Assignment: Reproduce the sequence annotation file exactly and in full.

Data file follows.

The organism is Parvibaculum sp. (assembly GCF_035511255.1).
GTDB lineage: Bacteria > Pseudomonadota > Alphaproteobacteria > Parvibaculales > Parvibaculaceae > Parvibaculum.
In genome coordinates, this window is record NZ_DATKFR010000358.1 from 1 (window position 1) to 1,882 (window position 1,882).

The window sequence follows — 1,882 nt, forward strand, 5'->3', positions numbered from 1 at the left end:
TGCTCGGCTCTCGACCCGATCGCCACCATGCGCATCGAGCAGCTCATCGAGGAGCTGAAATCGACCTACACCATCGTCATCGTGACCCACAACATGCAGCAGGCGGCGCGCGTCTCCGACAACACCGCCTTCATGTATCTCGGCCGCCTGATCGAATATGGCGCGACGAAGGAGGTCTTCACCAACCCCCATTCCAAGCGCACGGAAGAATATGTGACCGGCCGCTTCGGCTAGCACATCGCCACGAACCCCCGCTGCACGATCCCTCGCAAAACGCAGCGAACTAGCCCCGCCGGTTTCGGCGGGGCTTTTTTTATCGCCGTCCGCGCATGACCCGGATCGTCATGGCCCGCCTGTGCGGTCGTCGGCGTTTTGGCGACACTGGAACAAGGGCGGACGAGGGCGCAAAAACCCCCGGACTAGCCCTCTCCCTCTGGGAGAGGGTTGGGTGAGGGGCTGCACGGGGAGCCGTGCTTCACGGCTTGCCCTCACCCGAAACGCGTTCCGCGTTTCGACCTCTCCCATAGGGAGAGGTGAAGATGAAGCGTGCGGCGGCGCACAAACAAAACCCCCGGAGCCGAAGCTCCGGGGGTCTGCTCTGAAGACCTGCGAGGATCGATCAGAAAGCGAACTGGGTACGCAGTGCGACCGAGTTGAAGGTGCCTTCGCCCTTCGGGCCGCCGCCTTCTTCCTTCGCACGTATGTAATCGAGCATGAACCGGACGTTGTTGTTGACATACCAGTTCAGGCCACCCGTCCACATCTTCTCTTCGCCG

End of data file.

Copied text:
The organism is Parvibaculum sp. (assembly GCF_035511255.1).
GTDB lineage: Bacteria > Pseudomonadota > Alphaproteobacteria > Parvibaculales > Parvibaculaceae > Parvibaculum.
In genome coordinates, this window is record NZ_DATKFR010000358.1 from 1 (window position 1) to 1,882 (window position 1,882).

The window sequence follows — 1,882 nt, forward strand, 5'->3', positions numbered from 1 at the left end:
TGCTCGGCTCTCGACCCGATCGCCACCATGCGCATCGAGCAGCTCATCGAGGAGCTGAAATCGACCTACACCATCGTCATCGTGACCCACAACATGCAGCAGGCGGCGCGCGTCTCCGACAACACCGCCTTCATGTATCTCGGCCGCCTGATCGAATATGGCGCGACGAAGGAGGTCTTCACCAACCCCCATTCCAAGCGCACGGAAGAATATGTGACCGGCCGCTTCGGCTAGCACATCGCCACGAACCCCCGCTGCACGATCCCTCGCAAAACGCAGCGAACTAGCCCCGCCGGTTTCGGCGGGGCTTTTTTTATCGCCGTCCGCGCATGACCCGGATCGTCATGGCCCGCCTGTGCGGTCGTCGGCGTTTTGGCGACACTGGAACAAGGGCGGACGAGGGCGCAAAAACCCCCGGACTAGCCCTCTCCCTCTGGGAGAGGGTTGGGTGAGGGGCTGCACGGGGAGCCGTGCTTCACGGCTTGCCCTCACCCGAAACGCGTTCCGCGTTTCGACCTCTCCCATAGGGAGAGGTGAAGATGAAGCGTGCGGCGGCGCACAAACAAAACCCCCGGAGCCGAAGCTCCGGGGGTCTGCTCTGAAGACCTGCGAGGATCGATCAGAAAGCGAACTGGGTACGCAGTGCGACCGAGTTGAAGGTGCCTTCGCCCTTCGGGCCGCCGCCTTCTTCCTTCGCACGTATGTAATCGAGCATGAACCGGACGTTGTTGTTGACATACCAGTTCAGGCCACCCGTCCACATCTTCTCTTCGCCG